Leemore Dafny, with colleagues Mark Duggan and Subramaniam Ramanarayanan, has produced yet another fascinating paper on consolidation in the health insurance industry (I mentioned another of her papers in this area in a prior post). Their latest, “Paying a Premium on Your Premium? Consolidation in the U.S. Health Insurance Industry” (NBER, October 2009) examines the effect of health insurer consolidation on premiums and health care workers’ employment and earnings.
Three of the authors’ main results are that due increases in insurer concentration: (1) Between 1998 and 2006 premiums increased 2.1 percent. (2) Between 1999 and 2002 physician earnings declined by 2 percent. And (3) over the same period health worker employment declined 2.4 percent. Let’s put these results in context.
Recall the figure I introduced in an earlier post and reproduced below. It illustrates my hypothesis about the effect of insurer concentration on premiums, for a fixed level of provider market power. In the region in which insurers have a high degree of concentration (around point “C”), I would expect additional concentration to lead to higher premiums. This is exactly what Dafny and colleagues found.
Moreover, the authors find that the additional market power held by insurers not only led to premium increases, it also led to a reduction of input prices (physician salaries) and employment (a signal of reduced demand). The first of these phenomena is consistent with monopolistic behavior while the latter two are consistent with that of a monopsonist.
In brief, the findings suggest excessive insurer market power relative to providers. But how excessive is it? That is, is the market operating closer to point “C” or to point “B”? We don’t know, but a related piece of evidence is that over the time period of the study premiums increased 100%. So the measured effect of insurer concentration on premiums–a 2.1% increase–is quite small relative to the overall increase in premiums and the degree of increase in concentration in the insurance market (the fraction of the market deemed “highly concentrated” rose from 68% to 99% in the study period).
Whether the market was operating closer to point “B” or “C,” the slope of the curve in the region it was operating is modest. Despite the large increase in concentration, the vast majority, about 98%, of the observed increase in premiums was due to other factors, including additional provider concentration, medical technology, increased consumer demand, and so on. This suggests that additional insurer concentration is not an important factor relative to all others. Note that this is a result on the change (the additional) market concentration and says nothing about the level.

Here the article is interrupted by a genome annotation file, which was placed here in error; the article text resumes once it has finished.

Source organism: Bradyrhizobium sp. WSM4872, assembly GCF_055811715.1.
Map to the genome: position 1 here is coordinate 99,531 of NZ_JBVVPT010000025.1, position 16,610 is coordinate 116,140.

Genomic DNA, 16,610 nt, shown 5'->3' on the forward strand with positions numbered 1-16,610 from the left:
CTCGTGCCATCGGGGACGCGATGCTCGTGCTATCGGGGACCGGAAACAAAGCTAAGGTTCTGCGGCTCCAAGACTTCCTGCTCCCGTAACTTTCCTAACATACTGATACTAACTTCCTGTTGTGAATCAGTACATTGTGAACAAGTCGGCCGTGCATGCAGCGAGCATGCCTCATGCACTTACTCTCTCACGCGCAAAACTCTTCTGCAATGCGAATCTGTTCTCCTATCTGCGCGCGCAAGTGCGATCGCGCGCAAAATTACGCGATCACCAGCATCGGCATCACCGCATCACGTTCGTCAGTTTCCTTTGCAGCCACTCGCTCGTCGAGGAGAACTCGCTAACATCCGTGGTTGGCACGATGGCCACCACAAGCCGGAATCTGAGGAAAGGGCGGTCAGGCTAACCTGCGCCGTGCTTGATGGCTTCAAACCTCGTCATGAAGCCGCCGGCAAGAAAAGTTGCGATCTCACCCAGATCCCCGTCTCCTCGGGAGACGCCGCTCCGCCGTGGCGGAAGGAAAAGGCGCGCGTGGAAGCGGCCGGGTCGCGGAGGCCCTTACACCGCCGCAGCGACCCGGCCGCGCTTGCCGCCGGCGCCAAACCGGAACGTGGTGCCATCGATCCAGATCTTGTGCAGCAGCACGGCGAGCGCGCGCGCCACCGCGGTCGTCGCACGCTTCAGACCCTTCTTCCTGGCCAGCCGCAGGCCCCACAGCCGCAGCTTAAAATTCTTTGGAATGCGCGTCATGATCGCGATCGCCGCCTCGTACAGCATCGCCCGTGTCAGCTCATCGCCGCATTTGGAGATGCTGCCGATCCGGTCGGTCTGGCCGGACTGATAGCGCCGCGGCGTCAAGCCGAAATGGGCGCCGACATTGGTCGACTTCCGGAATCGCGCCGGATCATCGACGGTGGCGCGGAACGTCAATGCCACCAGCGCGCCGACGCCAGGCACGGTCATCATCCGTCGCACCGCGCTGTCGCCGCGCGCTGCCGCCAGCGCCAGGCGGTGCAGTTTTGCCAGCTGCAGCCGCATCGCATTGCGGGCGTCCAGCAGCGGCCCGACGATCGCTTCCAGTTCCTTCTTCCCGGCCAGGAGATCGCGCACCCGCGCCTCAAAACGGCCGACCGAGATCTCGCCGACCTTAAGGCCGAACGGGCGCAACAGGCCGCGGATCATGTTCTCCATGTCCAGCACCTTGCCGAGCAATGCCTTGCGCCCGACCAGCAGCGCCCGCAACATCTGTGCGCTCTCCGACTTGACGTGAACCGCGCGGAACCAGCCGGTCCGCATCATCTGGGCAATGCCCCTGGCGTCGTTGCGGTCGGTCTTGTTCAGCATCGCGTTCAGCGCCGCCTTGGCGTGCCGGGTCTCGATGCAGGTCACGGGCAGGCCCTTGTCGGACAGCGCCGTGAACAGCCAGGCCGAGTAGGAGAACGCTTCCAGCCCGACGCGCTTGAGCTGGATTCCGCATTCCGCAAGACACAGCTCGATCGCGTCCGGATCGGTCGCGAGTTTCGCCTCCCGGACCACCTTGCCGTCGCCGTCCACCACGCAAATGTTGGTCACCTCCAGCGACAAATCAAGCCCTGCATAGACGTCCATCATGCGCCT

Can we therefore conclude that insurer concentration is not a substantial factor in premium inflation? That would be going a bit too far. After all, this study, like all studies, has limitations. It is beyond the scope of this post to go into them but there are several reasons why the results may not be generalizable to the entire health insurance market. Some of the reasons are provided in the paper itself, and a few others were raised when this paper was presented at the 2009 Annual Health Economics Conference hosted by the BU School of Public Health (at the time of this writing some conference papers are still online at the bottom of the web page).
So I am very enthusiastic about this paper but interpret the results with caution. This measured reaction is totally normal. All studies, even good ones such as this, have limitations. That’s why one should base conclusions on a body of work that looks at the same issue from multiple perspectives, using different data and methodology. Nevertheless, this is a good paper on an important problem using appropriate methodology. I encourage you to read the entire manuscript.